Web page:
Genetically Tailored Therapy
I recently heard an ad for Vanderbilt University on a national radio program. The ten-second spot was marketing a new feature available only at their medical center: “This program brought to you by Vanderbilt Medical Center, where doctors use genetic testing to tailor your treatment of cholesterol” (or something like that—as you age your memory starts to fade a bit). Immediately my imagination was off to the races, envisioning what a consult with one of their doctors must be like.
Good afternoon, Mr. Smith. Welcome to our clinic. Before we get into treating your cholesterol, let’s take a moment to review the volumes of genetic information we’ve gleaned from the drop of blood you provided.
It appears from your genetic profile that you have several genes predisposing you—or perhaps even condemning you—to an eventual death from heart disease. It’s lucky you wasted no time seeking our expertise here at Vanderbilt.
To start off, you appear to have the RiP variant of the CR0Ke1 gene at the tail end of your number 13 chromosome. This, of course, is the one that triggers a massive coronary as you’re blowing out the candles on your 53rd birthday. Normally, your average doctor—one not armed with the latest genetic technology—would simply put you on something like Crestor, but we know from your profile that such an approach would only get you through to next year’s snow-shoveling season.
With our unique battery of tests, we can do better.
You are homozygous for the CmPLNS-sux gene, which programs for poor adherence to doctors’ advice, thereby limiting the choice of twice daily drugs such as generic niacin. Fortunately, this predisposition is offset by your NaG1 gene, which leads you to marry someone who will hover over you day and night and scold you if you miss a single dose. Your SuKT-1n gene has extensive penetrance and leads you to believe every daytime TV ad you see about erectile dysfunction—leading us to choose an expensive branded statin—but your NKL-Dim gene makes you such a penny pincher you’ll only allow us to prescribe the cheapest generic.
Our medical team debated your case and came to the conclusion, based on your co-dominant trait for complaining endlessly about every ache and pain, that we’d actually rather not take you on as a patient and will be dismissing you immediately. At first our legal team warned us against cutting you loose, fearing that your autosomal recessive LtG8 gene would lead you to hire a high-profile lawyer to sue us, but once we realized you are strongly positive for the Alz4 gene (dementia starting at age 40) we all had a good laugh and breathed easier.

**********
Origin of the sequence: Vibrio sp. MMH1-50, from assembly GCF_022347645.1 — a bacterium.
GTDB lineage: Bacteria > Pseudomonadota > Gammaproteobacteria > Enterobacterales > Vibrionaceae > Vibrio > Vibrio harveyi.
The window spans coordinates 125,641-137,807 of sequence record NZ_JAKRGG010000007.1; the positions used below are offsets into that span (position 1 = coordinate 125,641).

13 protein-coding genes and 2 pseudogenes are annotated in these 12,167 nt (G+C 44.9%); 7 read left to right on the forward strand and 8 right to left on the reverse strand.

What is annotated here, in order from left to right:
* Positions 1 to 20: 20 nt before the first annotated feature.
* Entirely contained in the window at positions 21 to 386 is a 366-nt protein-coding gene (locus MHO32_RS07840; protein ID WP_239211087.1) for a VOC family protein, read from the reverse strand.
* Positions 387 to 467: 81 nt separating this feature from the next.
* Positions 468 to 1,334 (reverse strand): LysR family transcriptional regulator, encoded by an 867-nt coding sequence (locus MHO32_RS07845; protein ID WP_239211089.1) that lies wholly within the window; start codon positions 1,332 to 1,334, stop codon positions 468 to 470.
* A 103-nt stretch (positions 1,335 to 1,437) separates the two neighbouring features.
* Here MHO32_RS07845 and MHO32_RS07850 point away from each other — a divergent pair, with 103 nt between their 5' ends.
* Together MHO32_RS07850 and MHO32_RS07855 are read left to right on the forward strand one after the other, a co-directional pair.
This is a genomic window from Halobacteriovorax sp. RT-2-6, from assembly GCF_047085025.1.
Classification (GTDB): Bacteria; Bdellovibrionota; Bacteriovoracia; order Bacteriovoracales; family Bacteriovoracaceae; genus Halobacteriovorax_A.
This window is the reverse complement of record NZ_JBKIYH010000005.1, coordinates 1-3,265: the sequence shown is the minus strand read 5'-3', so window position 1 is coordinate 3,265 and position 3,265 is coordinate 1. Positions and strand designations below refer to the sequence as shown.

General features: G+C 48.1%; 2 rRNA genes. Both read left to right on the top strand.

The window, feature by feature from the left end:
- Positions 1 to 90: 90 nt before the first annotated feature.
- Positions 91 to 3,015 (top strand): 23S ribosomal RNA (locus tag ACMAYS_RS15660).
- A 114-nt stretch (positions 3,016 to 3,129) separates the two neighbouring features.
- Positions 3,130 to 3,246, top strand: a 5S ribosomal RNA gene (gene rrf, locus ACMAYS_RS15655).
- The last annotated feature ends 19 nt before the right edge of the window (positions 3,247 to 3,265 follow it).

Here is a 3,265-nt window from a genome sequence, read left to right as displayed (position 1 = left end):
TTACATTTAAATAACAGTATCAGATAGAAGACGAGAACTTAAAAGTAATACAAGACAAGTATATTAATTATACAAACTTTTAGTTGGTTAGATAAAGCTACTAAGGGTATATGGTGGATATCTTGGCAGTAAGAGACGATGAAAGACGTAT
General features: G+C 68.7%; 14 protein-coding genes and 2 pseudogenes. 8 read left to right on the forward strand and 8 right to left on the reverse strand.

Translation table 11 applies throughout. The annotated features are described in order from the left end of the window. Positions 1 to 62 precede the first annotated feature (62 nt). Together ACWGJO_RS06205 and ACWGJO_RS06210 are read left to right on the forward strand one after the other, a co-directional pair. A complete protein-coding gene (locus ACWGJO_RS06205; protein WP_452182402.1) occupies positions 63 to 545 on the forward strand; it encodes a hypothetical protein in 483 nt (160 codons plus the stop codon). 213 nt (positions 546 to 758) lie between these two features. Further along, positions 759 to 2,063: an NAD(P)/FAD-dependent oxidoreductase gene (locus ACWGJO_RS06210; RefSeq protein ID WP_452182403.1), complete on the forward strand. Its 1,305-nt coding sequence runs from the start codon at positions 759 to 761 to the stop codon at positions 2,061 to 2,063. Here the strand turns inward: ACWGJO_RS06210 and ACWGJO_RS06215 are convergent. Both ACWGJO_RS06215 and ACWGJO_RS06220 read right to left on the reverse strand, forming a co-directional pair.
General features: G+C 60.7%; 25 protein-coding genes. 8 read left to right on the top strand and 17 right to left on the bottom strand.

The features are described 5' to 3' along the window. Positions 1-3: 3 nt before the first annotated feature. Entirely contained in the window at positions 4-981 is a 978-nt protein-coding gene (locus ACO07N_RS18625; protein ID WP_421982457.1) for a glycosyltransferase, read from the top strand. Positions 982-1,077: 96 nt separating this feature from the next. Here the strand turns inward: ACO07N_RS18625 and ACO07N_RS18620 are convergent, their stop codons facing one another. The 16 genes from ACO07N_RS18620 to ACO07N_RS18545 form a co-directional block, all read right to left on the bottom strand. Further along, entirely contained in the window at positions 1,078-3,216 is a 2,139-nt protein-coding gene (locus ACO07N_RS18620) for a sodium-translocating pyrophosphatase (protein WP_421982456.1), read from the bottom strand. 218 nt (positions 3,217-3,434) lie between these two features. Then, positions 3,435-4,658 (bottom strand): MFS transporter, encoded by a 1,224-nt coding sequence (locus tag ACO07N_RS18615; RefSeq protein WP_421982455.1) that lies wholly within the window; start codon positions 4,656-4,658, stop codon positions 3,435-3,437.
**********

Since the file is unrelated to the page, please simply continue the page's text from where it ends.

So, Mr. Smith, we wish you well. Don’t lose sleep about the whole “dead at 53” thing—you’ll forget all that as soon as you’re out the door.
Forgive my descent into absurd mockery for cheap laughs at the expense of what I’m sure is a highly esteemed medical center. The truth about Vanderbilt’s offer of tailored drug therapy is that they are indeed taking advantage of a known genetic abnormality that predisposes a small portion of the population to suffer untoward effects from our most frequently prescribed statin medications. The panel of genetic tests they offer has the ability to detect patients who have the variant SLCO1B1 gene that regulates how the liver deals with most statin medications. Individuals possessing this trait are apparently twenty times more likely to have muscle inflammation and breakdown when placed on high doses of medications such as simvastatin (Zocor).
The service they offer is actually part of a research study looking at the SLCO1B1 and 33 other genes that can theoretically impact a patient’s response to various medications. So far, according to the Vanderbilt website, the only “tailoring” consists of a clinician receiving an alert from their database “before being able to prescribe simvastatin if a patient is at increased risk for developing clinically meaningful side effects.”